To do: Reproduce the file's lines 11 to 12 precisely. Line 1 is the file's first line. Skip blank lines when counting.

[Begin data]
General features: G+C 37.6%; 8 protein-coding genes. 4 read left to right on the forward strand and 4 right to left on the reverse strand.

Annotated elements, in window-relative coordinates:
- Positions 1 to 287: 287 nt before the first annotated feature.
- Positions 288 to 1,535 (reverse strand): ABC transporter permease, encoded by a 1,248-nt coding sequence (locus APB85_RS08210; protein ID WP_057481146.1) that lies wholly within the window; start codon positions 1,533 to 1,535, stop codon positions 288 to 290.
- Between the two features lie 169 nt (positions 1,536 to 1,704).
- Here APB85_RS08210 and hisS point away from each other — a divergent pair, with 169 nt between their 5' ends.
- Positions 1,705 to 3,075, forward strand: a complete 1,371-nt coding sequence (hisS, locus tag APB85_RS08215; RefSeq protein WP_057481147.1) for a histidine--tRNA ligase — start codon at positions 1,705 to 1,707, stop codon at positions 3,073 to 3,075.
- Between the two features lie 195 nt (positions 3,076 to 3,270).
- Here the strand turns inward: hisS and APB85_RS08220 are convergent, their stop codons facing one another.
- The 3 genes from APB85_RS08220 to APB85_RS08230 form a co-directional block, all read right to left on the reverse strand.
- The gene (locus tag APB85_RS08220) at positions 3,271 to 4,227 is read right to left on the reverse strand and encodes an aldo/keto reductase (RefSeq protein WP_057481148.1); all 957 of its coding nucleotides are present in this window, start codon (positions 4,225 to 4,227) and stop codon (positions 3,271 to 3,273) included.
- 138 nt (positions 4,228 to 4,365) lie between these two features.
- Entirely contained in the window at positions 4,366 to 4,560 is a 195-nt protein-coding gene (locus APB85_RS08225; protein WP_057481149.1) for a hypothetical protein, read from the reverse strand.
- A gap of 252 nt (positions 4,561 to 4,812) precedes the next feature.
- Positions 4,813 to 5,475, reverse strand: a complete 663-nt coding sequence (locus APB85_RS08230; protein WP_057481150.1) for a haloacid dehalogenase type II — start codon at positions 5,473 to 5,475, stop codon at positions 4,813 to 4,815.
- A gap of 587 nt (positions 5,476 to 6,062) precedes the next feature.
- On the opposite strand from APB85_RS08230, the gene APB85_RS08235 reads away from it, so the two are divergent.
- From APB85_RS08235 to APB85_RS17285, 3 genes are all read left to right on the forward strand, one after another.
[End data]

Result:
- The gene (locus tag APB85_RS08220) at positions 3,271 to 4,227 is read right to left on the reverse strand and encodes an aldo/keto reductase (RefSeq protein WP_057481148.1); all 957 of its coding nucleotides are present in this window, start codon (positions 4,225 to 4,227) and stop codon (positions 3,271 to 3,273) included.
- 138 nt (positions 4,228 to 4,365) lie between these two features.